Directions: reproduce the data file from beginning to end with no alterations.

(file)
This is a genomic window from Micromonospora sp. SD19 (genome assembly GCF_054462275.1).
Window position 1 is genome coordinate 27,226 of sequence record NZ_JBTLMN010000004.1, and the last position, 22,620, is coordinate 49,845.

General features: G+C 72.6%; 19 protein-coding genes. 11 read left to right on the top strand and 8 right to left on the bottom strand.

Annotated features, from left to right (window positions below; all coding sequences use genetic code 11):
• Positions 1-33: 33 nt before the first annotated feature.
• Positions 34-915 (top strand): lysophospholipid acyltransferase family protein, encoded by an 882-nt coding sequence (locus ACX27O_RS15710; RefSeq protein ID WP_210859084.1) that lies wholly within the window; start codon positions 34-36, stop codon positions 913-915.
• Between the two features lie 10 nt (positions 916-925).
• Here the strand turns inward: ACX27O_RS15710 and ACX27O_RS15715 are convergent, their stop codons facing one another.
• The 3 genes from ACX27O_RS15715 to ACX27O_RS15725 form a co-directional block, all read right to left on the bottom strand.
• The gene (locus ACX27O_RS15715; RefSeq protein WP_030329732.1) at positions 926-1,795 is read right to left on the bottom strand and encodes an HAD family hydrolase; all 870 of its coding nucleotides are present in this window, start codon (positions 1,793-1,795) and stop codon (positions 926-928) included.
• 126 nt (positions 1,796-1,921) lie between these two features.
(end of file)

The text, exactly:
This is a genomic window from Micromonospora sp. SD19 (genome assembly GCF_054462275.1).
Window position 1 is genome coordinate 27,226 of sequence record NZ_JBTLMN010000004.1, and the last position, 22,620, is coordinate 49,845.

General features: G+C 72.6%; 19 protein-coding genes. 11 read left to right on the top strand and 8 right to left on the bottom strand.

Annotated features, from left to right (window positions below; all coding sequences use genetic code 11):
• Positions 1-33: 33 nt before the first annotated feature.
• Positions 34-915 (top strand): lysophospholipid acyltransferase family protein, encoded by an 882-nt coding sequence (locus ACX27O_RS15710; RefSeq protein ID WP_210859084.1) that lies wholly within the window; start codon positions 34-36, stop codon positions 913-915.
• Between the two features lie 10 nt (positions 916-925).
• Here the strand turns inward: ACX27O_RS15710 and ACX27O_RS15715 are convergent, their stop codons facing one another.
• The 3 genes from ACX27O_RS15715 to ACX27O_RS15725 form a co-directional block, all read right to left on the bottom strand.
• The gene (locus ACX27O_RS15715; RefSeq protein WP_030329732.1) at positions 926-1,795 is read right to left on the bottom strand and encodes an HAD family hydrolase; all 870 of its coding nucleotides are present in this window, start codon (positions 1,793-1,795) and stop codon (positions 926-928) included.
• 126 nt (positions 1,796-1,921) lie between these two features.